Film ID:
NEFA 9844

BRIEFING: WOMEN

1984

Visitor Tabs

Description

This filmed segment for an episode of the Tyne Tees TV current affairs series Briefing looks at low paid, low grade factory jobs for women in the manufacturing sector and compares this trend with a successful business, Northumbrian Computer Management, started at home by Hazel Moody in 1974. A clothing factory in Gateshead features. The episode was first transmitted on 2 April 1984.

The segment opens with various shots of women working on the production line of a clothing factory in Gateshead. The commentary states that, as jobs in manufacturing and industry become scarcer, women are making up a growing proportion of unskilled, or semi-skilled occupations. The trend is for married part-time workers in undemanding jobs where there are little or no prospects of advancing in a true career. Traditional jobs for men in the heavy industry sector have declined, and jobs for women are usually repetitive, low paid, and low grade assembly line positions. The presenter says: "Women in jobs like these can hardly be blamed if they're skeptical about a brave new climate of liberation at work."

Hazel Moody and her husband are out riding in the County Durham countryside. She is a highly successful business woman since she set up her company, Northumbrian Computer Management.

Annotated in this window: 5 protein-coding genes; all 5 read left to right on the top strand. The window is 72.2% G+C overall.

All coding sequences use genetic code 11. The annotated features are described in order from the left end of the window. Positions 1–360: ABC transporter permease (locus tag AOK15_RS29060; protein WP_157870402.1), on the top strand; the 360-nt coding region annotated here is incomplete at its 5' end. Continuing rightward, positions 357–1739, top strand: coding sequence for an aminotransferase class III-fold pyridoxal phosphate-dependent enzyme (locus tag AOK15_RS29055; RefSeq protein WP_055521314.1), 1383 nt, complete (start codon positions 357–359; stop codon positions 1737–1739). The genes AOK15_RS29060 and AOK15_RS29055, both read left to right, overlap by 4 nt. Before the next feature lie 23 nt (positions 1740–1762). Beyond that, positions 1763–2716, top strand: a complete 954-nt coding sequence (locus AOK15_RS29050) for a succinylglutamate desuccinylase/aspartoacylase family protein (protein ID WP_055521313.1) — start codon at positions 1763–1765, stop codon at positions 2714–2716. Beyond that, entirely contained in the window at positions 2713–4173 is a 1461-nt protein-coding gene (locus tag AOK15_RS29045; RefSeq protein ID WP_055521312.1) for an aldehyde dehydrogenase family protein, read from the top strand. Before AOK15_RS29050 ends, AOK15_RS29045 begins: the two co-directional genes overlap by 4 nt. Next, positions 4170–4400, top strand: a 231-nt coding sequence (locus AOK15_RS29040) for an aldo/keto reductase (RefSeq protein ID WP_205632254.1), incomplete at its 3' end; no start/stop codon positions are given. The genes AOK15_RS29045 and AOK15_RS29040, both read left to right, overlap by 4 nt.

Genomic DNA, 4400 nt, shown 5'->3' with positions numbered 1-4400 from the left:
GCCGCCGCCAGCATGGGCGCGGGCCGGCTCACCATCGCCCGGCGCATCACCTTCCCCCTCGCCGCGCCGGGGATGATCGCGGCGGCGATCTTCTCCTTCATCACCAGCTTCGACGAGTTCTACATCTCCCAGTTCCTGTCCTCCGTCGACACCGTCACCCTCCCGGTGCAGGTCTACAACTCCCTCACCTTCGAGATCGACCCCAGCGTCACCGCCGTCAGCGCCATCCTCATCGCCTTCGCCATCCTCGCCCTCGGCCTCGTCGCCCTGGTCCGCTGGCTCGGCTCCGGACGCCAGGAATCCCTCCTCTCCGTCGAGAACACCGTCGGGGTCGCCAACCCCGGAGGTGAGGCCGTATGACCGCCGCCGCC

Women employees at the offices of Northumbrian Computer Management (NCM) are working away on various tasks on business machines, including computers with clunky keyboards.

A white car drives up a gravel drive to a large house in grounds beside a lake in County Durham. The voice-over comments on the 'House and Garden' lifestyle of business woman Hazel Moody. Her wealth springs from three main business areas: computer consultancy and software, word processing, head hunting and personnel recruitment. Moody used to be a systems engineer with International Computers Ltd. (ICL) and then lectured in computer studies at Sunderland Polytechnic in Gateshead Tech College.

Interview with Hazel Moody where she talks about setting up a business at home. She says she was writing code with a computer in one hand and a baby in the other. She hasn't encountered any prejudice as a business woman in the North East.

Back at home, she and her husband John Moody, also once a systems engineer with ICL, go riding in their spare time. The voice-over states that she made her husband a partner in the firm when the business grew rapidly in 1976.

Interview with John Moody who describes the good technical education his wife received, how hard she works, and how ambitious she is to make the business a success.

Hazel Moody discusses a bid with business client David Bird.

The Moody's thirteen years old teenage daughter Jill gets on with her homework at the NCM offices. Hazel Moody comes in to see how school work is progressing.

Interview with Hazel Moody. She is asked why she thinks there are not more women executives in business generally. She replies that she doesn't think many women want to go into business and that, as a whole, the educational system doesn't encourage people to go into business on their own. It's seen as something you do when you get your redundancy pay. She thinks that women believe having a home and family is not compatible with having a career.

[Sound ends before picture.]